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Experiential learning in Peru

A life-changing experience is documented

Peruvian field school

The journey provided a non-traditional educational opportunity to explore different approaches to ecotourism, complete required research projects and engage in a broader educational experience by interacting with locals in an intimate setting.

Since 2003, Eco Tourism and Outdoor Leadership (ETOL) professor Joe Pavelka, PhD, has led a successful biennial field school to countries in South and Central America.

His excursions are incredibly popular, with Pavelka self-funded scouting missions to ensure the locations were ideal learning environments. He has made great connections beyond the classroom with individuals and families who offer support to travelers, going above and beyond to prepare and producing world-class educational experiences for Mount Royal University students.

The structure of a field school, or immersive learning, allows students gain exposure to diverse viewpoints and an unfamiliar environment. On Pavelka’s most recent excursion, 16 students from varying disciplines, along with field school assistant Roberto Donoghue and two camera operators, made a trip to Peru. The month-long journey was captured on film and edited into a full-length documentary to demonstrate the impact and value of experience-based learning. The group consisted of students from ETOL, business, child studies, policy studies and open studies.

For ecotourism and outdoor leadership student Sarah Jorgenson, it was life-changing.

“I’ve never experienced anything like this before,” said Jorgenson. “Peru is a stunning, genuine place with lovely people. I didn’t realize that people have to boat things in, that there is a minimal waste management system and no Internet. How does one know what’s happening in the rest of the world?”

Although there were cameras rolling constantly, Jorgenson says it didn’t take away from the experience and provides a great way to remember the trip.

The students stayed with local families, took in sites such as the world-famous Machu Picchu and challenged themselves with a jungle trek through the Amazon. The journey provided a non-traditional educational opportunity to explore different approaches to ecotourism, complete required research projects and engage in a broader educational experience by interacting with locals in an intimate setting.

“The field school helped me realize how I interpret the world. It was humbling and I realize how privileged I am because of where I come from,” says Jorgenson.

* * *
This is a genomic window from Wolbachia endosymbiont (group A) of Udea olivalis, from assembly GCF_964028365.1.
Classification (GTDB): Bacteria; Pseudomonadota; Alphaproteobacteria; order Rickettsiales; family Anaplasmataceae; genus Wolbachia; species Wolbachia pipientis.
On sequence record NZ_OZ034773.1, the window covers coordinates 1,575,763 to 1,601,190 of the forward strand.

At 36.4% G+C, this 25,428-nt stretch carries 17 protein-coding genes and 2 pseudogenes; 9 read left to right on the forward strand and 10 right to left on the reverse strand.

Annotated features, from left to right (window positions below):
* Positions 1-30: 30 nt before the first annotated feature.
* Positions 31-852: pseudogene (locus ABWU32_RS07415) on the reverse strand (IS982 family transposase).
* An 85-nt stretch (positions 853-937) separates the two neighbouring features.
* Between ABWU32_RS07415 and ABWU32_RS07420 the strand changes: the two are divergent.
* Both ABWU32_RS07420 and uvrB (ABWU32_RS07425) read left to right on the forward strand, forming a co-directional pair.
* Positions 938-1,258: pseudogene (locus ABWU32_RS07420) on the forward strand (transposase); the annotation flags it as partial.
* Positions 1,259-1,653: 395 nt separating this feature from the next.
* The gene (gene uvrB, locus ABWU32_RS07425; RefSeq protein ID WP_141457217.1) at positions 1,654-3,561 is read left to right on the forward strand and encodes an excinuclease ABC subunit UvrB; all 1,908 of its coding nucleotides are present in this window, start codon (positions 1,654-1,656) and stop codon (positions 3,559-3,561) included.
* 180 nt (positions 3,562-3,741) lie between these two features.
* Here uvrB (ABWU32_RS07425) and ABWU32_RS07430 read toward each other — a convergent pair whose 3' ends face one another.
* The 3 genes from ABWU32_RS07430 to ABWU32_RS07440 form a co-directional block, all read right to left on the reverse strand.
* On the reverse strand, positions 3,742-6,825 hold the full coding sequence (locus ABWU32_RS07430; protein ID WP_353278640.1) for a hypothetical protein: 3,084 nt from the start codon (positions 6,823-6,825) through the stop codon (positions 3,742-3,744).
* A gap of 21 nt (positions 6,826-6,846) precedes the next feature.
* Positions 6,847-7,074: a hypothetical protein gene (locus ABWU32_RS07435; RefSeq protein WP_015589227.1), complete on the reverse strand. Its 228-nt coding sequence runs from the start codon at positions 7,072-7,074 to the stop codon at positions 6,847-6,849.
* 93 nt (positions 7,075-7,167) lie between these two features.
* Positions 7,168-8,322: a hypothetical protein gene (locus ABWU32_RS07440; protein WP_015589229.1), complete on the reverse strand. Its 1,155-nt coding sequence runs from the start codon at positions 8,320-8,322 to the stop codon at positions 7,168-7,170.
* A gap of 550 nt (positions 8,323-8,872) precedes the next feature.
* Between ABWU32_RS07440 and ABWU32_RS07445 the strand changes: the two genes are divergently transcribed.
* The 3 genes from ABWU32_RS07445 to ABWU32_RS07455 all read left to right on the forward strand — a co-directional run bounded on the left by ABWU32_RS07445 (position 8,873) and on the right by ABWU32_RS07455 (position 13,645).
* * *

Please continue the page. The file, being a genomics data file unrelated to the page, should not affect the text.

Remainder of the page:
Learning from discomfort

Peruvian field school hike

The structure of a field school, or immersive learning, allows students gain exposure to diverse viewpoints and an unfamiliar environment.

The documentary Pavelka produced is titled Uncomfortable – Experiential Learning in a Foreign Land. This is a fitting title as Pavelka describes experience-based learning as letting go of what makes one comfortable. It’s also described as messy. This can be said about all facets of the field school.

“You have to let go of what makes you comfortable to help you learn and grow, and sometimes that can be very hard,” Pavelka says. “This kind of learning is also messy from a paperwork perspective because it goes against the traditional model of a classroom, which makes its administration complicated.”

However, Pavelka articulates that Mount Royal does experience-based learning well, and the University has a long history of doing it.

“It’s ingrained on campus.”

The hope is that the film will support the message of the value of escaping the lecture hall to learn in an unconventional way.

Stop fake news

The explosion of fake news has taken the world by storm and it is affecting people’s views on almost everything. To challenge the spread of misinformation, students must add critical thinking to their set of tools. Travel encourages this practise.

Managing unfamiliar currency and communicating in a foreign language are just some examples of skills that foster critical thinking, a new reality Pavelka’s students start living as soon as they land.

“In a world where everything is being disputed, including the academy, immersive learning is an opportunity for students to take in an experience and then come back and talk about the experience,” Pavelka says. “We’re moving to that place where if one does not experience it, it is not believed.”

Back in the spotlight

Marketers are always competing for their audience's attention and often by the most engaging means possible. And right now, Pavelka believes that video will have great appeal.

“We have two versions of the film – a longer educational version and a shorter feature film,” says Pavelka.

“The educational version will be pushed out to universities and students to demonstrate the value of experiential learning. The shorter version will be submitted to the festival circuit.”

“We’re targeting two major festivals – Sundance Film Festival and Banff Mountain Film Festival. We should know if it is accepted in October.”

Pavelka is no rookie to the film festival circuit. His Canoes for Peru documentary played in twenty-two festivals on four continents.

In the meantime, check out the trailer for Uncomfortable – Experiential Learning in a Foreign Land below. 

 

 

 

 

July 19, 2018 ― Rob Petrollini

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